Surveys in Geophysics

, Volume 35, Issue 6, pp 1417–1440 | Cite as

Structure and State of Stress of the Chilean Subduction Zone from Terrestrial and Satellite-Derived Gravity and Gravity Gradient Data

  • B. D. Gutknecht
  • H.-J. Götze
  • T. Jahr
  • G. Jentzsch
  • R. Mahatsente
  • St. Zeumann
Article

Abstract

It is well known that the quality of gravity modelling of the Earth’s lithosphere is heavily dependent on the limited number of available terrestrial gravity data. More recently, however, interest has grown within the geoscientific community to utilise the homogeneously measured satellite gravity and gravity gradient data for lithospheric scale modelling. Here, we present an interdisciplinary approach to determine the state of stress and rate of deformation in the Central Andean subduction system. We employed gravity data from terrestrial, satellite-based and combined sources using multiple methods to constrain stress, strain and gravitational potential energy (GPE). Well-constrained 3D density models, which were partly optimised using the combined regional gravity model IMOSAGA01C (Hosse et al. in Surv Geophys, 2014, this issue), were used as bases for the computation of stress anomalies on the top of the subducting oceanic Nazca plate and GPE relative to the base of the lithosphere. The geometries and physical parameters of the 3D density models were used for the computation of stresses and uplift rates in the dynamic modelling. The stress distributions, as derived from the static and dynamic modelling, reveal distinct positive anomalies of up to 80 MPa along the coastal Jurassic batholith belt. The anomalies correlate well with major seismicity in the shallow parts of the subduction system. Moreover, the pattern of stress distributions in the Andean convergent zone varies both along the north–south and west–east directions, suggesting that the continental fore-arc is highly segmented. Estimates of GPE show that the high Central Andes might be in a state of horizontal deviatoric tension. Models of gravity gradients from the Gravity field and steady-state Ocean Circulation Explorer (GOCE) satellite mission were used to compute Bouguer-like gradient anomalies at 8 km above sea level. The analysis suggests that data from GOCE add significant value to the interpretation of lithospheric structures, given that the appropriate topographic correction is applied.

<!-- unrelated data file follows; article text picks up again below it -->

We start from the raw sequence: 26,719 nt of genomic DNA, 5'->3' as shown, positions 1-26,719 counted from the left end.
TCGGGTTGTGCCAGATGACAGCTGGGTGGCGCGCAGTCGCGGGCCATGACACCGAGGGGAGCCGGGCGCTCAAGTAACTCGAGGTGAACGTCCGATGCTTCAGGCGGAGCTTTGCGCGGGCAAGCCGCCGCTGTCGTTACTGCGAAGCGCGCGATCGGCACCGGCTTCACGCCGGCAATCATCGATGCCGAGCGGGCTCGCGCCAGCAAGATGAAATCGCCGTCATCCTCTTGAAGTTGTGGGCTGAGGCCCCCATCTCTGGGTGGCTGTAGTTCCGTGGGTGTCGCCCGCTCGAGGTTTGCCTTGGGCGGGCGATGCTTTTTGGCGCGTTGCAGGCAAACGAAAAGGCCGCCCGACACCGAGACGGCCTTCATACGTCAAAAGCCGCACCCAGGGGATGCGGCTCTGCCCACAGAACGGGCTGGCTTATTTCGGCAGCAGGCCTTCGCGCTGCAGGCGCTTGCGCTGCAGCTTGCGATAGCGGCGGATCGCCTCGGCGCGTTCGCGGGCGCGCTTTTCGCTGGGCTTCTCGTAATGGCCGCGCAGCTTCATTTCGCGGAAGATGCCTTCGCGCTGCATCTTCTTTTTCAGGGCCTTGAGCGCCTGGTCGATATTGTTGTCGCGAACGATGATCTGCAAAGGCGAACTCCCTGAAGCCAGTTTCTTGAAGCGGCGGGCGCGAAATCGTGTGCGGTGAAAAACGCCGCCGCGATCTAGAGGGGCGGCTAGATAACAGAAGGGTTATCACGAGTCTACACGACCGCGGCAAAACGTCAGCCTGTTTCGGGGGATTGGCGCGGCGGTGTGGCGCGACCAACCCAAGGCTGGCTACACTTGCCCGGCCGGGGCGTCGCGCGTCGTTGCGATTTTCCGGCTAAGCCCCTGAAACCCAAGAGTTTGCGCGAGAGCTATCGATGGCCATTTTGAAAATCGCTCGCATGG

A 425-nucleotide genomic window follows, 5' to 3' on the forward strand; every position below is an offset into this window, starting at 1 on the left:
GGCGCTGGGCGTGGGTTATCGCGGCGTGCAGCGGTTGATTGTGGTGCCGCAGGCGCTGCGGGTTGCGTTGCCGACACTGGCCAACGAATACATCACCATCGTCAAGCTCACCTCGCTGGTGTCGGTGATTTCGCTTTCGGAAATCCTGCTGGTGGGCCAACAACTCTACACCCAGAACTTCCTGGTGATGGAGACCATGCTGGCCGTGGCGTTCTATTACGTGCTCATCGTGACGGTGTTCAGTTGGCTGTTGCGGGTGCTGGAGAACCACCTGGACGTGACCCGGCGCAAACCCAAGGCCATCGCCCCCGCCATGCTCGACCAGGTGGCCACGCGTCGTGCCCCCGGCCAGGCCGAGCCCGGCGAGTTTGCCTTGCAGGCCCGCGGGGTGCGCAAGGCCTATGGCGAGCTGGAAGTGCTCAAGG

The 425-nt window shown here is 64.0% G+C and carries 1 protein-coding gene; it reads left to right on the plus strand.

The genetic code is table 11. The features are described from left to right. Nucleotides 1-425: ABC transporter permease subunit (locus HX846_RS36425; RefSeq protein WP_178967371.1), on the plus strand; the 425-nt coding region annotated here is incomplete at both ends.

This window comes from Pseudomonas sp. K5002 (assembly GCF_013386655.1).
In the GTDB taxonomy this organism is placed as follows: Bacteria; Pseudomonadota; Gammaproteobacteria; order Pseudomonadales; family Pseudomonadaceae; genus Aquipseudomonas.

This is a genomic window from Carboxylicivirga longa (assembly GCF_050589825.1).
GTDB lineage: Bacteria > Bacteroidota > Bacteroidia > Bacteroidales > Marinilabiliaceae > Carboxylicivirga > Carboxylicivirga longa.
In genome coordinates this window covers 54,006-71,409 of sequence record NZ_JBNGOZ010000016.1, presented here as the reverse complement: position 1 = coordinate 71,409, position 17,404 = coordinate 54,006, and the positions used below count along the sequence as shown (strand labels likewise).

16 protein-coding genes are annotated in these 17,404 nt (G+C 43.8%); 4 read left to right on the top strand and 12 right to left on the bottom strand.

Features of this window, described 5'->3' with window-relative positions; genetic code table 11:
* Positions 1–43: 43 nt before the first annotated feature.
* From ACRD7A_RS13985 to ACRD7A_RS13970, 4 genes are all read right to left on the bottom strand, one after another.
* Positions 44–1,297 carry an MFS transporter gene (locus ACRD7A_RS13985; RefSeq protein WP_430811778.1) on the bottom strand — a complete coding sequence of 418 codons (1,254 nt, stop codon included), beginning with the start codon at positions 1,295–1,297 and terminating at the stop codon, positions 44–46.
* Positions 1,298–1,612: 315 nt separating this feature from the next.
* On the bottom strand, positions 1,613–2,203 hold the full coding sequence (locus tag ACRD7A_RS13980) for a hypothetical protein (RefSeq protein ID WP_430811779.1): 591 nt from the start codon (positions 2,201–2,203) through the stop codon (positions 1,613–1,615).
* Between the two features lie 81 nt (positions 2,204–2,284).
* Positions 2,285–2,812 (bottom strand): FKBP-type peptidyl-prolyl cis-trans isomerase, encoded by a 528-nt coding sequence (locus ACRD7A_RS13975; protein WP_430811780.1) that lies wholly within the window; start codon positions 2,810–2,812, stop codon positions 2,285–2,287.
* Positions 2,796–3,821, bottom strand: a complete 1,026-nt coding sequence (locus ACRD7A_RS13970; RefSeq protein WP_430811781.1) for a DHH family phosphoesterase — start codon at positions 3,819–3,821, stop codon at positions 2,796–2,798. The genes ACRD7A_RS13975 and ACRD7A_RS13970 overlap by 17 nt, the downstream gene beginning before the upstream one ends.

Keywords

Density modelling Finite element method GOCE Gravity gradients Gravitational potential energy State of stress Subduction 

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Copyright information

© Springer Science+Business Media Dordrecht 2014

Authors and Affiliations

  • B. D. Gutknecht
    • 1
  • H.-J. Götze
    • 1
  • T. Jahr
    • 2
  • G. Jentzsch
    • 2
  • R. Mahatsente
    • 3
  • St. Zeumann
    • 2
    • 4
  1. 1.Institute of GeosciencesKiel UniversityKielGermany
  2. 2.Institute of GeosciencesFriedrich-Schiller-Universität JenaJenaGermany
  3. 3.Department of Geological SciencesThe University of AlabamaTuscaloosaUSA
  4. 4.Institute of GeologyLeibniz University HannoverHannoverGermany

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